Manama: Malaysia on Sunday deported controversial Saudi former columnist Hamza Kashgari after Riyadh requested his extradition following the outrage caused by comments deemed blasphemous and insulting to Prophet Mohammad on his Twitter account.
Malaysian newspaper The Sun Daily reported that Kashgari was deported back home two hours and a half before his lawyers managed to get a High Court injunction to stop the deportation.
The lawyers, led by R Kesavan, said that they obtained the injunction at 1:30 pm on Sunday, but were told that Kashgari has been put on a plane at 10am.
The injunction was an order to the police, the Home Ministry, as well as the Subang and Kuala Lumpur International Airport immigration authorities to stop Kashgari's deportation, the daily said.
"We managed to get the injunction from High Court Judge Datuk Rohana Yusof at her house," Kesavan said. "As he is now out of the country, there is nothing more we can do."
Kashgari, 23, last week went into hiding before fleeing Saudi Arabia for Malaysia amid reports that he wanted to go to another country to avoid facing justice in his home country where insulting the prophet is considered blasphemous.
The Malaysian daily said that Hamza, whose official name is reportedly Mohammad Najeeb, was detained at the airport as he was departing for New Zealand and was reported to have entered Malaysia two days earlier.
Prior to his fleeing Saudi Arabia, he issued a statement in which he apologised for his remarks and announced his repentance.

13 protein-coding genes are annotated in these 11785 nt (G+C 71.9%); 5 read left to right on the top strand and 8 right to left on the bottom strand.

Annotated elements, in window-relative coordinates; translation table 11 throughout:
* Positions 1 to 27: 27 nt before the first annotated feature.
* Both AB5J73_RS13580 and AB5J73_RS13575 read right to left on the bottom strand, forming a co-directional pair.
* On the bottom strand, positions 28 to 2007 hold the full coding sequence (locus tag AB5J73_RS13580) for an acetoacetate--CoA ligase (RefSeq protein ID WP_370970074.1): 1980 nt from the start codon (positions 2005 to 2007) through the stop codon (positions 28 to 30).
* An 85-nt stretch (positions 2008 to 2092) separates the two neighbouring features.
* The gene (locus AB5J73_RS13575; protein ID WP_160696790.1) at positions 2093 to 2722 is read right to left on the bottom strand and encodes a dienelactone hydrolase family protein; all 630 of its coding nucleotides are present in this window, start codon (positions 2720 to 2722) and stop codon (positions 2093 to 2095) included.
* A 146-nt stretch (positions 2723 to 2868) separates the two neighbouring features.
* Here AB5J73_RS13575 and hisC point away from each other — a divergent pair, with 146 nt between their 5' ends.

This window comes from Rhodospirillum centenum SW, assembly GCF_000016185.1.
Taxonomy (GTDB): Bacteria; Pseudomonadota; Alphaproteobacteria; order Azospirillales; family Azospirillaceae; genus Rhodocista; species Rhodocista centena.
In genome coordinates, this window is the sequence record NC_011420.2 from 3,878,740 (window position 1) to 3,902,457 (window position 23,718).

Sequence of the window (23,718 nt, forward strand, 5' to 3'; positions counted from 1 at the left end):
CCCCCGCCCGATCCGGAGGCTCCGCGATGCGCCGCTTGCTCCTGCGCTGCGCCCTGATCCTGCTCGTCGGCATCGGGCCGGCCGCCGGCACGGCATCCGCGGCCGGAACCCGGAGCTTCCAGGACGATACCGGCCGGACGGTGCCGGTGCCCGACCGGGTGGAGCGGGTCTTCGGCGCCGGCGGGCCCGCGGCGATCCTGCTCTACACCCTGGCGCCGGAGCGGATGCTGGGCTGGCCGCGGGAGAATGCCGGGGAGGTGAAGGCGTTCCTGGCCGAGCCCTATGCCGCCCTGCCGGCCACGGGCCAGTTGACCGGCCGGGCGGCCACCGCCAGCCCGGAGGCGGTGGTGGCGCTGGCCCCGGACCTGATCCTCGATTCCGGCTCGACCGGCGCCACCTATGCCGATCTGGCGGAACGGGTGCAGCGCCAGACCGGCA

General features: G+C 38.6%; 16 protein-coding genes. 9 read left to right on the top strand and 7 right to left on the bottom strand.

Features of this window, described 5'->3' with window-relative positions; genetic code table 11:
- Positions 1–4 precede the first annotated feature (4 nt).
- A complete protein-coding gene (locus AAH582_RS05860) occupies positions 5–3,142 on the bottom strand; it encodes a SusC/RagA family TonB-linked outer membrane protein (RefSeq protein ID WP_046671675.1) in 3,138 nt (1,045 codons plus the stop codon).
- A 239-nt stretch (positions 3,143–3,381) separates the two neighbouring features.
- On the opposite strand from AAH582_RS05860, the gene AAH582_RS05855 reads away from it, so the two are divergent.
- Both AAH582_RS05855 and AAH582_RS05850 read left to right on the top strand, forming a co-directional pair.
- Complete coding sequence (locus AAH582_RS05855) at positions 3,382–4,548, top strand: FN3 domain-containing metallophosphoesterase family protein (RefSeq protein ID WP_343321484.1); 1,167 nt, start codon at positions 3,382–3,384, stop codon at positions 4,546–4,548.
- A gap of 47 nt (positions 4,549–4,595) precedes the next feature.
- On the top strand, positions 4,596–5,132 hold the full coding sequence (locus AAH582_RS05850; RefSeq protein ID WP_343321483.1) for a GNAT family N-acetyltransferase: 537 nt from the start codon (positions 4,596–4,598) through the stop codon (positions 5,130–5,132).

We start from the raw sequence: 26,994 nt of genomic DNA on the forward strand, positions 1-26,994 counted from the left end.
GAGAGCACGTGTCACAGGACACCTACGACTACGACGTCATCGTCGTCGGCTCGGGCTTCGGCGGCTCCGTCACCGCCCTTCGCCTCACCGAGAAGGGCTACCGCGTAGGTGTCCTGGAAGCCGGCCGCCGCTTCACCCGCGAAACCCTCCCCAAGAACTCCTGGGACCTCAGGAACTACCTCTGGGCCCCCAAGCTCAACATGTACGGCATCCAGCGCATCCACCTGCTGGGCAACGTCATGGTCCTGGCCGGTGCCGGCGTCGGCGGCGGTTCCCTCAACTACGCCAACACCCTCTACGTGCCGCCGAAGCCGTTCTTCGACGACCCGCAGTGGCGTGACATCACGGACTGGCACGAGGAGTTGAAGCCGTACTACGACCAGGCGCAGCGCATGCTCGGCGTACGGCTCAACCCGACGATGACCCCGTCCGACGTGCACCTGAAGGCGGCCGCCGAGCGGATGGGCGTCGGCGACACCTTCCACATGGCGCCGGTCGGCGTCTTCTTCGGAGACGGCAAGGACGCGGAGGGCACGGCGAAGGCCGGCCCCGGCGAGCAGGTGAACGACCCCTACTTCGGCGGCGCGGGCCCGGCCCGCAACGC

However, he was arrested at Kuala Lumpur airport and handed over to Saudi officials who took him to Saudi Arabia where his fate is still unknown.
A leading religious figure in Saudi Arabia said that judges will decide whether the repentance would be accepted.
"His repentance will have to be assessed by judges who will decide whether he was truthful or was lying," Abdul Rahman Bin Nasser Al Barrak said.
"We have doubts that the repentance statement was genuine and we believe that it was written by someone else for him in the hope that he will be protected and will not be brought to justice," he said, quoted by Saudi news website Saudi Now.
For the religious leader, Hamza was the victim of a conspiracy of negative influence from atheists and a possible irresponsible wish for fame.
Thousands of Saudis have called on the internet for the most stringent action against Hamza for his "highly despicable irresponsible behaviour and his terribly outrageous attitudes."
In Kuala Lumpur, Home Minister Hishammuddin Hussein said that the decision to deport him home despite calls to send him to a third country was based on the fact that "Malaysia has a long-standing arrangement by which individuals wanted by one country are extradited when detained by the other."
"The nature of the charges against the individual in this case is a matter for the Saudi Arabian authorities."
The detention was made at the request of the Saudi Arabian authorities, he said.
King Abdullah Bin Abul Aziz Al Saud last week ordered the arrest of Hamza.
Hamza's mother blamed the people around him for "taking the wrong path."
"We are terribly shocked by what happened. This is a real tragedy," the mother told a Saudi radio. "I still cannot believe that my son will insult anyone and I blame those who sat with him," she said over the phone.
According to the mother, Hamza had performed Haj (pilgrimage) three times and was an avid reader of religious books.
"Lately, he started reading philosophy and psychology books and these might have influenced him," she said.
However, she insisted that her son "disrespected" the Prophet (PBUH), but did not insult him.
Narrating the events on the day Saudis discovered the tweets, the mother said that Hamza came home and hugged her while tears were rolling down his cheeks, requesting her to forgive him.
"He then went to his father and kissed him, imploring for his forgiveness and apologising for letting him down," she said, quoted by Saudi news website Saudi Now.